****/**** Image A Sound A Extras B+
starring Jim Carrey, Laura Linney, Noah Emmerich, Ed Harris
written by Andrew Niccol
directed by Peter Weir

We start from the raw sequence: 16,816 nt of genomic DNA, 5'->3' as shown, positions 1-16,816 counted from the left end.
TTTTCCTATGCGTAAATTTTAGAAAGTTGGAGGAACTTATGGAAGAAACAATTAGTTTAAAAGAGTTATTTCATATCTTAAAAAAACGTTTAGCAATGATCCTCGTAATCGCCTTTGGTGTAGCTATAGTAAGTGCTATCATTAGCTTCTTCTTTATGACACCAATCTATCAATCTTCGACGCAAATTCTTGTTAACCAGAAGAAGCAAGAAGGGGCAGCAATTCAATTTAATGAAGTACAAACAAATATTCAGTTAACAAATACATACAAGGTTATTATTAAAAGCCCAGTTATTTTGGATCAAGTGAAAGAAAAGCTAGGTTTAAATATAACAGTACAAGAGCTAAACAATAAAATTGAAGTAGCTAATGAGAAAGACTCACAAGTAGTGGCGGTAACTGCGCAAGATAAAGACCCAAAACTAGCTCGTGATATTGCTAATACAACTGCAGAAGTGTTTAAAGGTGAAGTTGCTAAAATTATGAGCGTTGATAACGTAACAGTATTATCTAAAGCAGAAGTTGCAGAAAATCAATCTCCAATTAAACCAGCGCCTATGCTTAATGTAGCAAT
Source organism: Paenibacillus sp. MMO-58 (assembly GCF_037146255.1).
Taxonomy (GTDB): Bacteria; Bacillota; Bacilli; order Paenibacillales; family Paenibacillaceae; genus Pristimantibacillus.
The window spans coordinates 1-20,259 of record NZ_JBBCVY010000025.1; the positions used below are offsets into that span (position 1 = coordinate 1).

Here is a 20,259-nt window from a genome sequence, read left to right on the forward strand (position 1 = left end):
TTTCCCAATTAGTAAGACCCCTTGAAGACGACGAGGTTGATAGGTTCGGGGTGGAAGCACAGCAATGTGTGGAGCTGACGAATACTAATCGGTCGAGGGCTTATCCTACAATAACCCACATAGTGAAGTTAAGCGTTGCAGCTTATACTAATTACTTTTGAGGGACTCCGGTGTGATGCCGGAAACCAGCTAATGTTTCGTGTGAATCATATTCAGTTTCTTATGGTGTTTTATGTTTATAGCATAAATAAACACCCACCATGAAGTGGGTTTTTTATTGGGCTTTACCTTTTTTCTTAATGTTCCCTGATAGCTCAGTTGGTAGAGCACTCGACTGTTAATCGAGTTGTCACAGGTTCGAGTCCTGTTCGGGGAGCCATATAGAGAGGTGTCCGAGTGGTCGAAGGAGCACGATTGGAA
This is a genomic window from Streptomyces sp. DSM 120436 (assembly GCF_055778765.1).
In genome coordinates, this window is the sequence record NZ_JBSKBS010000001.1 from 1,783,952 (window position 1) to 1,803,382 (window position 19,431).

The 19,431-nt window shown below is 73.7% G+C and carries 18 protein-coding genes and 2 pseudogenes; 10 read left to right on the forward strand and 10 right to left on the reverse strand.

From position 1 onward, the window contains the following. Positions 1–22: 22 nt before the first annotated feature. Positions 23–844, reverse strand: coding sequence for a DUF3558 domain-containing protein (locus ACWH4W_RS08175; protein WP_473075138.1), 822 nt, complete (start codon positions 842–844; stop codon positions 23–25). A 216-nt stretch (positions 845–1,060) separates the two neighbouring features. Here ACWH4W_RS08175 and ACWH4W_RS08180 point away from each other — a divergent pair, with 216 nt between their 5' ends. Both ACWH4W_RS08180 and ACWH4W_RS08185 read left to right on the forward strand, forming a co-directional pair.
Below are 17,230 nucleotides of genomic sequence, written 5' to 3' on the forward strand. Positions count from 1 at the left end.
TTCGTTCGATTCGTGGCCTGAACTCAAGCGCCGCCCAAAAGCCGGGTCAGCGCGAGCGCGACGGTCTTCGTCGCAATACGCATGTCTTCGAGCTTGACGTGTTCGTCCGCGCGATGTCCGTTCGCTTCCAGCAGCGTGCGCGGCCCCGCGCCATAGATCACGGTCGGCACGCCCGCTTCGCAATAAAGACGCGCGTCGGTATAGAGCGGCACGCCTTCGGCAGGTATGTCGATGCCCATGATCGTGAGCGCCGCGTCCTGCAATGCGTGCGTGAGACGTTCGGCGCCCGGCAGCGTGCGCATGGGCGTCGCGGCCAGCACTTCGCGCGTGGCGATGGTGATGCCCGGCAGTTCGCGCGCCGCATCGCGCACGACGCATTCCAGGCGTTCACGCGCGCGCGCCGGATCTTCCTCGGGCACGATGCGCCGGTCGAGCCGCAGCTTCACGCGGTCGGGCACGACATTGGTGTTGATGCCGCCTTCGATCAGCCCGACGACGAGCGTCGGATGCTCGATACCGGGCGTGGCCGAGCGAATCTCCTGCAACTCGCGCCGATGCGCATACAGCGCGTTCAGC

by Walter Chaw The Truman Show appeared during a period when we were taking a hard look at how quickly and thoroughly we had given our lives over to technology, bracing for the Y2K bug to drop airplanes out of the sky and launch nuclear arsenals. The cruel irony of successfully averting disaster is that the morning after, having learned nothing, we redoubled our efforts to sell ourselves to our things. Introspection is like a nightmare upon waking: If it doesn't disappear on its own, you do your best to wave it away. Orwell's 1984 didn't predict how we pay subscriptions for the right to be surveilled constantly, every detail of our lives documented surreptitiously for corporate information harvesters and publicly through social media, where we manufacture the best versions of ourselves to entertain, and shame, others. We line up around city blocks for the right to plant the world's most sophisticated tracking devices on ourselves; there is a fundamental, exploitable flaw in our programming. We overestimated the extent to which we desired anonymity, underestimated our longing to matter and our vulnerability to flattery. Our will to power through influence, evolutionarily favoured, is the suicide pill encoded into our hardware. In our pursuit of a self to proliferate, technology allowed us to redraft our image and curate our environments. The films at the end of the millennium--Pleasantville, Dark City, The Matrix, and The Thirteenth Floor, to name a few--are warnings about what happens when we project our subjectivity upon the world. Perhaps none cautioned more definitively than Spike Jonze and Charlie Kaufman's Being John Malkovich, which has the balls to literalize the horror of living among undifferentiated versions of the self in a simulation of the outside that is merely an interpretation of an eternity of insides.